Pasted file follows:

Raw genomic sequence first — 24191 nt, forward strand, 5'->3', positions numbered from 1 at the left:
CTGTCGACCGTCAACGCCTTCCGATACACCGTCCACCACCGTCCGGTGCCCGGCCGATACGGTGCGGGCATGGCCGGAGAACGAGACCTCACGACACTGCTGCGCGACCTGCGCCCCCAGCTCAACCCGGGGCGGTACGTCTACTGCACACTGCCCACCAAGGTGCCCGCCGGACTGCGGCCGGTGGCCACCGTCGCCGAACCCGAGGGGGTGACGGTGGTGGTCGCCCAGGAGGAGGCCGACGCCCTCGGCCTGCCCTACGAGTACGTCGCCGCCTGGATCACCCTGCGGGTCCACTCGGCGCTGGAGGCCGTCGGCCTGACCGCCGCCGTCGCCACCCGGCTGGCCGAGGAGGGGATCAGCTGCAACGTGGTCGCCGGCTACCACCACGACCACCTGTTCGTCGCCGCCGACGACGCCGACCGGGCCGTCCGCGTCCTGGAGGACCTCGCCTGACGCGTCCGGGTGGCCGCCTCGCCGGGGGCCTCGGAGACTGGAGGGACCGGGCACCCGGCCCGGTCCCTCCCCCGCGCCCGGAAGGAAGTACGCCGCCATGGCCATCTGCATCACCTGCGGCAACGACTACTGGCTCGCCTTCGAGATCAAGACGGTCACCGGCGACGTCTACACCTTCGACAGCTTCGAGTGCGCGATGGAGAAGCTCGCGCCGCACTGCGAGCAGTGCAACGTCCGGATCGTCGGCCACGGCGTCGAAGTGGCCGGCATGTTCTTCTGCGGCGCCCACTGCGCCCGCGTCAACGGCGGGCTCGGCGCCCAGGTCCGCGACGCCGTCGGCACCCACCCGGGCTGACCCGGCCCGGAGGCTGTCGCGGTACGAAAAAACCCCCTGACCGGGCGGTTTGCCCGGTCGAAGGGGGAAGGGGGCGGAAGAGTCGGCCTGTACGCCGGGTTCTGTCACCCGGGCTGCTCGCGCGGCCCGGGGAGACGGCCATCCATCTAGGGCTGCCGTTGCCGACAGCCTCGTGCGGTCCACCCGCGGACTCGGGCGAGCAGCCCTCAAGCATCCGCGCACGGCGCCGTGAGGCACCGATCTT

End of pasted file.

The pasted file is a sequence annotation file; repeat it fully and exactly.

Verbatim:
Raw genomic sequence first — 24191 nt, forward strand, 5'->3', positions numbered from 1 at the left:
CTGTCGACCGTCAACGCCTTCCGATACACCGTCCACCACCGTCCGGTGCCCGGCCGATACGGTGCGGGCATGGCCGGAGAACGAGACCTCACGACACTGCTGCGCGACCTGCGCCCCCAGCTCAACCCGGGGCGGTACGTCTACTGCACACTGCCCACCAAGGTGCCCGCCGGACTGCGGCCGGTGGCCACCGTCGCCGAACCCGAGGGGGTGACGGTGGTGGTCGCCCAGGAGGAGGCCGACGCCCTCGGCCTGCCCTACGAGTACGTCGCCGCCTGGATCACCCTGCGGGTCCACTCGGCGCTGGAGGCCGTCGGCCTGACCGCCGCCGTCGCCACCCGGCTGGCCGAGGAGGGGATCAGCTGCAACGTGGTCGCCGGCTACCACCACGACCACCTGTTCGTCGCCGCCGACGACGCCGACCGGGCCGTCCGCGTCCTGGAGGACCTCGCCTGACGCGTCCGGGTGGCCGCCTCGCCGGGGGCCTCGGAGACTGGAGGGACCGGGCACCCGGCCCGGTCCCTCCCCCGCGCCCGGAAGGAAGTACGCCGCCATGGCCATCTGCATCACCTGCGGCAACGACTACTGGCTCGCCTTCGAGATCAAGACGGTCACCGGCGACGTCTACACCTTCGACAGCTTCGAGTGCGCGATGGAGAAGCTCGCGCCGCACTGCGAGCAGTGCAACGTCCGGATCGTCGGCCACGGCGTCGAAGTGGCCGGCATGTTCTTCTGCGGCGCCCACTGCGCCCGCGTCAACGGCGGGCTCGGCGCCCAGGTCCGCGACGCCGTCGGCACCCACCCGGGCTGACCCGGCCCGGAGGCTGTCGCGGTACGAAAAAACCCCCTGACCGGGCGGTTTGCCCGGTCGAAGGGGGAAGGGGGCGGAAGAGTCGGCCTGTACGCCGGGTTCTGTCACCCGGGCTGCTCGCGCGGCCCGGGGAGACGGCCATCCATCTAGGGCTGCCGTTGCCGACAGCCTCGTGCGGTCCACCCGCGGACTCGGGCGAGCAGCCCTCAAGCATCCGCGCACGGCGCCGTGAGGCACCGATCTT